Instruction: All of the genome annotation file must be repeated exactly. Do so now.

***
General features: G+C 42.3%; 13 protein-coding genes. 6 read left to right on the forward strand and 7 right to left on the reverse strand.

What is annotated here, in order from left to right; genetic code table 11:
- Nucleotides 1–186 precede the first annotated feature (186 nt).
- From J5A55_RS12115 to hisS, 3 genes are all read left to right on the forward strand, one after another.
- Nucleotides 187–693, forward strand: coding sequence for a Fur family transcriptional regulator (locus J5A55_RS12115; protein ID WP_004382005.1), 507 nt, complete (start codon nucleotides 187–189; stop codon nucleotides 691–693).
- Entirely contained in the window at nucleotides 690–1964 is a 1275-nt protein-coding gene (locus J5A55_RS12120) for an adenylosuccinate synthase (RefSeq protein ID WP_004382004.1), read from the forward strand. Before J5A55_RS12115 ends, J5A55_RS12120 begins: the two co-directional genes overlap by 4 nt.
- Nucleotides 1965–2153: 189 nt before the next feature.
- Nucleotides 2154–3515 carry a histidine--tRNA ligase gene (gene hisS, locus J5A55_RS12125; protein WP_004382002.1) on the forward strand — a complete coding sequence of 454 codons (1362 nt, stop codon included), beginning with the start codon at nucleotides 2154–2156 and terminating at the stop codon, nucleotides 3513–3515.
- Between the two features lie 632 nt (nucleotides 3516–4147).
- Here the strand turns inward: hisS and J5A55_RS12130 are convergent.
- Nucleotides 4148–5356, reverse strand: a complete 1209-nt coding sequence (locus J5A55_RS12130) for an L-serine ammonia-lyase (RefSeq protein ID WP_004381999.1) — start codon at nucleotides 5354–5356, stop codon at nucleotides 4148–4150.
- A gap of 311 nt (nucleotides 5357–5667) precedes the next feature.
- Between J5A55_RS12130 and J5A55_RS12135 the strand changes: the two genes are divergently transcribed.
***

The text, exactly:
General features: G+C 42.3%; 13 protein-coding genes. 6 read left to right on the forward strand and 7 right to left on the reverse strand.

What is annotated here, in order from left to right; genetic code table 11:
- Nucleotides 1–186 precede the first annotated feature (186 nt).
- From J5A55_RS12115 to hisS, 3 genes are all read left to right on the forward strand, one after another.
- Nucleotides 187–693, forward strand: coding sequence for a Fur family transcriptional regulator (locus J5A55_RS12115; protein ID WP_004382005.1), 507 nt, complete (start codon nucleotides 187–189; stop codon nucleotides 691–693).
- Entirely contained in the window at nucleotides 690–1964 is a 1275-nt protein-coding gene (locus J5A55_RS12120) for an adenylosuccinate synthase (RefSeq protein ID WP_004382004.1), read from the forward strand. Before J5A55_RS12115 ends, J5A55_RS12120 begins: the two co-directional genes overlap by 4 nt.
- Nucleotides 1965–2153: 189 nt before the next feature.
- Nucleotides 2154–3515 carry a histidine--tRNA ligase gene (gene hisS, locus J5A55_RS12125; protein WP_004382002.1) on the forward strand — a complete coding sequence of 454 codons (1362 nt, stop codon included), beginning with the start codon at nucleotides 2154–2156 and terminating at the stop codon, nucleotides 3513–3515.
- Between the two features lie 632 nt (nucleotides 3516–4147).
- Here the strand turns inward: hisS and J5A55_RS12130 are convergent.
- Nucleotides 4148–5356, reverse strand: a complete 1209-nt coding sequence (locus J5A55_RS12130) for an L-serine ammonia-lyase (RefSeq protein ID WP_004381999.1) — start codon at nucleotides 5354–5356, stop codon at nucleotides 4148–4150.
- A gap of 311 nt (nucleotides 5357–5667) precedes the next feature.
- Between J5A55_RS12130 and J5A55_RS12135 the strand changes: the two genes are divergently transcribed.